We asked former All Black great Bob Burgess to review a new book on his team-mate Keith Murdoch. But then we changed our mind, and asked his wife Linda Burgess to write whatever she wanted about rugby.
A rugby game lasts a whole day. Your father wears a gaberdine raincoat and takes the family to the rugby grounds in New Plymouth. Rugby Park. You have to get there early to get a good spot on the terraces. So first of all you watch tiny little boys milling around the field without much of a clue, then bigger boys, from New Plymouth Boys’ High, then a curtain raiser with grown-ups, then at last it’s Us, playing to keep The Shield. Dad is on his feet. Ref! Ref! Tackle him low! Off! Off!
There must’ve been a packed lunch. Bacon and egg pie? There were probably Minties. And we must have set up a continuous match-spoiling whine because next time there’s a game, Dad relinquishes his fantasy of a happy family having fun together at the footie and we’re dropped off at the picture theatre. There is a mass of other rugby orphans. Towards the end of Robin Hood a vast printed page briefly overtakes the screen. The feet of those among us who can read drum excitedly. We have won. We have kept The Shield.
“Did We win?” I ask Robert if the Hurricanes are playing. But We is a shallow word now. In Taranaki We work on the local farms, in the freezing works, teach in the local schools. We have surnames that I recognise. We aren’t paid lots of money – any money – to move Our families from somewhere else in the world.
Our friends have a car radio. We’re on our way back from a rugby game in Feilding and we turn on the news and it says Robert has been selected to play against The Lions. It’s unexpected: he’s been in the early trial and isn’t in the Possibles vs the Probables. Miss Tomlinson, Senior Mistress at Palmerston North Girls’ High, where I’ve been teaching for the few weeks we’ve been married, says to the girls gathered in the assembly hall on Monday morning, that Mrs Burgess is such a good coach that her husband is in the All Blacks.
The DIC department store in Palmerston North has a huge photo of him in their window, scoring a try. He’s Our Boy!
One of the girls in my 4th form English class tells me she’s heard another girl saying, Your husband, he thinks he’s shit hot.
I go down to Wellington to watch a test match and my friend Sue and I call in on Robert at his hotel. When we ask where his room is, the lift man won’t take us up. But I’m his wife, I say, cravenly. If we let you in, he says, who knows where it’ll end?
Partway through the game someone is knocked out and lies on the ground, so flat he can hardly be seen. I can’t see number 10 anywhere. They put him on a stretcher and cover him with a blanket. A man behind says, “Looks bad.” It is number 10. I scream. It sounds odd even to me, that scream. Cinematic. The man says, “Oh shut up you silly bitch.”
“‘It’s my husband,” I say, and his wife gives him a hard well that’ll teach you whack with her elbow.
A chubby boy in a St John’s Ambulance uniform is sent to find me in the crowd. Make way for Mrs Burgess. Make way for Mrs Burgess. The crowd parts respectfully, mentally composing the story they’ll tell their workmates on Monday. I’m nearly at the bottom of the stand where his body has been taken when the man on the loudspeaker announces Bob is just fine. There’s a roar of a relief and just a hint of disappointment.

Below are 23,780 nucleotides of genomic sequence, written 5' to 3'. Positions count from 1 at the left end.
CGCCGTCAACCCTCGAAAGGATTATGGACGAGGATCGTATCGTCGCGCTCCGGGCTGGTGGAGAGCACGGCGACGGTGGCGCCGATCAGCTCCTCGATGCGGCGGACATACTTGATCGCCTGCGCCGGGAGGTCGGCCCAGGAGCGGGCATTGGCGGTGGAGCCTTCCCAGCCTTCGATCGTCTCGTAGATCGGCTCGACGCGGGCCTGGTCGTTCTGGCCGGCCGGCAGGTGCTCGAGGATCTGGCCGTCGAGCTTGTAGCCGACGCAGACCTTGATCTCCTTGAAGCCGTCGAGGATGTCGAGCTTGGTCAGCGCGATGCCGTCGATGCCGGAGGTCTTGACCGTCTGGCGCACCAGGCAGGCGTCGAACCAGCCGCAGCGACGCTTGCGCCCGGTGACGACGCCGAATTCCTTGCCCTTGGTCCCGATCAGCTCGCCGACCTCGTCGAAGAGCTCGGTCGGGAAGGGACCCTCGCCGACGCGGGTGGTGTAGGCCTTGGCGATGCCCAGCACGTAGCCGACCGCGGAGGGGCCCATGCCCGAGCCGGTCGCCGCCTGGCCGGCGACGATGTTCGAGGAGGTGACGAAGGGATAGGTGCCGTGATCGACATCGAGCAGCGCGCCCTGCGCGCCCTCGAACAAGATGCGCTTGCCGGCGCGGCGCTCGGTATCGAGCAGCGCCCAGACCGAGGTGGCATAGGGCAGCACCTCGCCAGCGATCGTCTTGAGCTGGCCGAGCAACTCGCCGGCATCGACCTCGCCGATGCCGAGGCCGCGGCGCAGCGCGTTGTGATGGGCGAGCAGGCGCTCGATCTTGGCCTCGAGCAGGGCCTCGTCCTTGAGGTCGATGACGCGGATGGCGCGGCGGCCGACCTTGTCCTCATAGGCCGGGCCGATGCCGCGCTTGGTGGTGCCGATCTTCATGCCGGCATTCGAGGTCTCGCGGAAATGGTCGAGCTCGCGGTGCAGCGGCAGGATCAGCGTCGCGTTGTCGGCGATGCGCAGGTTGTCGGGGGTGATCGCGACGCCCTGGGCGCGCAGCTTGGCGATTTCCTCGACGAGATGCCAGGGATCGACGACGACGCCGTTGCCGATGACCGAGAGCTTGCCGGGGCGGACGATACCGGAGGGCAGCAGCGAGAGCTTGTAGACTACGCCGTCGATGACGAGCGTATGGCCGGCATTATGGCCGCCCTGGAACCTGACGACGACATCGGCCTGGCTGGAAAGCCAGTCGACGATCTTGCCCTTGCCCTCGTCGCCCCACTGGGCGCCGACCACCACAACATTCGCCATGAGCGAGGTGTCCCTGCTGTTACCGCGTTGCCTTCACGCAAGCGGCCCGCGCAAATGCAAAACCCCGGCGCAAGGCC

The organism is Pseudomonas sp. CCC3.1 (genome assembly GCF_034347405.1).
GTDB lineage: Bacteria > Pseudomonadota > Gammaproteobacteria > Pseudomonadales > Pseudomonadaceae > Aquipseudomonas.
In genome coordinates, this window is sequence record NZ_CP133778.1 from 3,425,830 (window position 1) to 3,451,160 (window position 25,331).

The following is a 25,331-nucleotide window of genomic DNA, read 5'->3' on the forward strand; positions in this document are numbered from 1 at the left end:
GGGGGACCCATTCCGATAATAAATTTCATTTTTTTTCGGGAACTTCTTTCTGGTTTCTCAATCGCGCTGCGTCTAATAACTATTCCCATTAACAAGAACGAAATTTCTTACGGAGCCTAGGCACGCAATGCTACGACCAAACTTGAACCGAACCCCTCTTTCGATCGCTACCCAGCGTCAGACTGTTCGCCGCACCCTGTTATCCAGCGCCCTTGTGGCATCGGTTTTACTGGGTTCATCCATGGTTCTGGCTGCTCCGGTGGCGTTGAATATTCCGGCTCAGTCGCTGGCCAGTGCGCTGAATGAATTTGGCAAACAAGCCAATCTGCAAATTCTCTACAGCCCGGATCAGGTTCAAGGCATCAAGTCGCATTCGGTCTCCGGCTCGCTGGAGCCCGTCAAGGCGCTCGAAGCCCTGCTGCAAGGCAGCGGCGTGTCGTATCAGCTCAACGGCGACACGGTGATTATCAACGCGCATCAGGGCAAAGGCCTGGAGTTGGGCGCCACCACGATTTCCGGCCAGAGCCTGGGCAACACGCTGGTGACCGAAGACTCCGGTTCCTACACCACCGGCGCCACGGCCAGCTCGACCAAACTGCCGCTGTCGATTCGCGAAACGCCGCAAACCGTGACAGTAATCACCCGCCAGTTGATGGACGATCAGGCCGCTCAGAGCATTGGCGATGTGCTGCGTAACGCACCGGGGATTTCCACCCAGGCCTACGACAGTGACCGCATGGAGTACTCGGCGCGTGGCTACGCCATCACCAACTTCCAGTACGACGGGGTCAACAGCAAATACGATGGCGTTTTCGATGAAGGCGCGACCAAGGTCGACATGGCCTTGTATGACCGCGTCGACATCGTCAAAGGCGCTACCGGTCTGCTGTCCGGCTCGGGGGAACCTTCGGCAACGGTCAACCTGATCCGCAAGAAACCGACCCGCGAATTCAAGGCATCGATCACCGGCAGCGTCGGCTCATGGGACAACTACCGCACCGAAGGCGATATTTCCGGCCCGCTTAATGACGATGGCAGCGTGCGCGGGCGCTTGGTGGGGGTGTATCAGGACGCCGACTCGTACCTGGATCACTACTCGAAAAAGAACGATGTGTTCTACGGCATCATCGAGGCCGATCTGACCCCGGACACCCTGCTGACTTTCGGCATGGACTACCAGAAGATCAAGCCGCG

The next day at the hospital his bed is surrounded by men in white coats with stethoscopes around their necks. I feel the nausea of fear but as I go in I can see they’re all smiling, and he’s holding court from his bed. He’s wearing hospital pyjamas.
We have our photo in the paper; me at his bedside. The papers make quite a thing of the fact that several of the Lions have visited him in hospital. The British press have taken a shine to him. There’s a profile in The Times: “A Cavalier among the Roundheads.”
“I cried,” says one my 6th form girls, “when Mr Burgess got hurt.”
Years later a woman, collecting for St John’s Ambulance, knocks at our door. “Aren’t you Mrs Burgess?” She says she was on duty that day. “You,” she says, “looked far worse than he did.” She pauses. She says, “You kept saying we’d put the blanket over his head. We hadn’t,” she says. “We wouldn’t have.”
The next year the All Blacks do an internal tour and several of the wives and girlfriends who live within driving distance come to Palmerston North to watch Manawatu play the All Blacks. It’s a freezing mid-week day. There’s an aftermatch function: men only. There’s nowhere for us to go. I approach the door. I say, I have some wives of the All Black team with me, and we would like to come in. Through the comforting cloud of cigarette smoke I can see the players drinking beer, and the officials drinking sterner stuff. The man from the rugby union is resolute. If he lets us in, the floodgates will open. You’ll want fancy stuff to drink, he says. But, he says, moist-eyed with magnanimity, if you’d like to help out in the kitchen with the other ladies, you’re more than welcome.
We go to the pub. Lounge bar of course. About forty years later the same man comes up to me at a Manawatu Rugby reunion. He peers at me through rheumy eyes. “I remember you,” he shouts benevolently. “A women’s libber! After YOU,” he chortles, “We had to let the ladies in!”
They go to Britain and France for four months. A few months earlier they play against Australia and I go to Auckland to watch the game. I have a week off work because I’ve had a miscarriage. At the aftermatch function I talk to some of the other wives and girlfriends and I say, if they get selected, we should go. As a teacher I have eight weeks’ summer holiday and we’re paid in advance. I won’t hang round the All Blacks. I’ve a brother living in the UK, and we’d got friendly with Barry John and Gerald Davies when they were playing for the Lions in NZ. And Cliff Morgan, the gorgeous Cliff Morgan, over here commentating the games on television for the BBC (“Bob Burgess played a fine first international”) has given me an open invitation to stay with them in London.
Eight of us go. Not everybody is happy about it. Some of the older players glower. Some of the wives, especially those suffering from Stockholm Syndrome, openly disapprove. The night before the team leaves, the Rugby Union pays for us to have a night with our husbands in a hotel in Wellington. It’s a first. One of the senior players’ wives, one who isn’t coming, one whose husband is almost feral in his disapproval of those of us who are, says to me, “Well at least I know I can trust him.”
I arrive in time for the first test. I go from Heathrow into London on the tube, dragging my heavy red suitcase that Mum and Dad bought me to go to university, up and down hundreds of stairs. I take the train to Wales.
One night, Robert sneaks me into his hotel. As we go to his room – usually he’s sharing, this time he isn’t – seven or eight All Blacks, all naked or nearly, race past us in the corridor. They’re pushing a vast trolley, stacked neatly with towels and sheets. They’re crowing with the fun of it.